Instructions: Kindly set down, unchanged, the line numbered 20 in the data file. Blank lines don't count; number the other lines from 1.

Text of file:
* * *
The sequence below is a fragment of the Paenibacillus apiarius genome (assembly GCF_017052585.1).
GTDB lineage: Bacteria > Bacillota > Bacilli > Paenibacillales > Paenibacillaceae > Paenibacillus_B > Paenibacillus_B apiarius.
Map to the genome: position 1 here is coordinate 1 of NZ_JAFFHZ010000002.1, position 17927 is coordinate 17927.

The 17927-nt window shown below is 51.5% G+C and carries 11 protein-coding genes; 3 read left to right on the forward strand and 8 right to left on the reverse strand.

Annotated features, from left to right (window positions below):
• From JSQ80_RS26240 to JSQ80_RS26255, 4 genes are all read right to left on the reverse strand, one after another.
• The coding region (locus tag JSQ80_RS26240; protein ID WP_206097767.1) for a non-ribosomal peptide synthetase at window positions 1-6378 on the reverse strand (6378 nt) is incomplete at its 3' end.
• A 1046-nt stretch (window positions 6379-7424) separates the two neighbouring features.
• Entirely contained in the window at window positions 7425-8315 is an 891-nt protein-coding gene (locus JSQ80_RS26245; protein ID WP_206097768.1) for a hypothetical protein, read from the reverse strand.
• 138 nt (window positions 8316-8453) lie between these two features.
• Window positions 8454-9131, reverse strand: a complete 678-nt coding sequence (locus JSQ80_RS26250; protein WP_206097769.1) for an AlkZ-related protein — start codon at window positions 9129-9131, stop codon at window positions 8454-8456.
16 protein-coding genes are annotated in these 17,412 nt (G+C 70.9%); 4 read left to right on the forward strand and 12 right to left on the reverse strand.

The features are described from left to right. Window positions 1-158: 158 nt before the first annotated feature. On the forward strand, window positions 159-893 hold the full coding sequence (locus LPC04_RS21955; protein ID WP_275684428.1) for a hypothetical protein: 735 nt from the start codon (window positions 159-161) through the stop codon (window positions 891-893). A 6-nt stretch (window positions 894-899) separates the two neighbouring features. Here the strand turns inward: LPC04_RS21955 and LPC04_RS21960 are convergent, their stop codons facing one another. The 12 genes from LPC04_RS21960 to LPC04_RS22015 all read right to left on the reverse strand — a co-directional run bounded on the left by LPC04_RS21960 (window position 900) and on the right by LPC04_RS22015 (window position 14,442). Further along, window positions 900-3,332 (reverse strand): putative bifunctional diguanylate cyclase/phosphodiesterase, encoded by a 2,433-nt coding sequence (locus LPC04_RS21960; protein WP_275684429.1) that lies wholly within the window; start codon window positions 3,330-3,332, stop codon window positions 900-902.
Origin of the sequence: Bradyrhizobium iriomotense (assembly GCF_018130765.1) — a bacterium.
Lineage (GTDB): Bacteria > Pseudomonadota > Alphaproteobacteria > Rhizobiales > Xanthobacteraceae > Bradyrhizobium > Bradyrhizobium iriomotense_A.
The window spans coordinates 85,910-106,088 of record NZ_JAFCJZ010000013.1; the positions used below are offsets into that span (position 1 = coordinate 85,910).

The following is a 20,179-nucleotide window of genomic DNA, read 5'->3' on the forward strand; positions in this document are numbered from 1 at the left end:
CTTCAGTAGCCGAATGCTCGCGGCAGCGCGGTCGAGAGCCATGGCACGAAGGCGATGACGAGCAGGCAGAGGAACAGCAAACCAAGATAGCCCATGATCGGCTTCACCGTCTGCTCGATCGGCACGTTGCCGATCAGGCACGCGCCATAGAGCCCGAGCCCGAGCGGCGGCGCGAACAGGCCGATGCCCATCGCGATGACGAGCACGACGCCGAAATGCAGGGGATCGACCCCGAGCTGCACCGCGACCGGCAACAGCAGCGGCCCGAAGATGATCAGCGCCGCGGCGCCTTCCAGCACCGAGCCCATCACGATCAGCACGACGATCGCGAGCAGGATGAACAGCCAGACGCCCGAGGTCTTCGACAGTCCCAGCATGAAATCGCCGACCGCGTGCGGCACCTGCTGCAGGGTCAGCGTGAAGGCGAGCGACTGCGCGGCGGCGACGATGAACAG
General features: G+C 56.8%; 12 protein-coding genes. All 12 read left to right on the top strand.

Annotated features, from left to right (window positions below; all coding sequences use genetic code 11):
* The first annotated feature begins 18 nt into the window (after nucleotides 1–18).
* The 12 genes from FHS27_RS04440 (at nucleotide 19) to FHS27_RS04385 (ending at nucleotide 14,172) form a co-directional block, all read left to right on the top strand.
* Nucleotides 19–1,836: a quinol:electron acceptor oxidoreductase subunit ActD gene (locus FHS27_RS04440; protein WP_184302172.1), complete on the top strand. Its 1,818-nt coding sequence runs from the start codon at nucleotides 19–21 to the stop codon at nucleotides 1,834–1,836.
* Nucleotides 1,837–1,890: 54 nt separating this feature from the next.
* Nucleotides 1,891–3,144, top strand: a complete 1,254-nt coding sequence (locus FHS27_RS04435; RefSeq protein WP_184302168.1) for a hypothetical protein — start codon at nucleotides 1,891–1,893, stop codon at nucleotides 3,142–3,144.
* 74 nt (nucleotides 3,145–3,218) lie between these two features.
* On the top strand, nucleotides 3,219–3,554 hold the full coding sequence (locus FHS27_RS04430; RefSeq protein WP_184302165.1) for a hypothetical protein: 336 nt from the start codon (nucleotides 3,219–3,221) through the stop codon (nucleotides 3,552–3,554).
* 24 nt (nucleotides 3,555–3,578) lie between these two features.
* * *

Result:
Annotated features, from left to right (window positions below; all coding sequences use genetic code 11):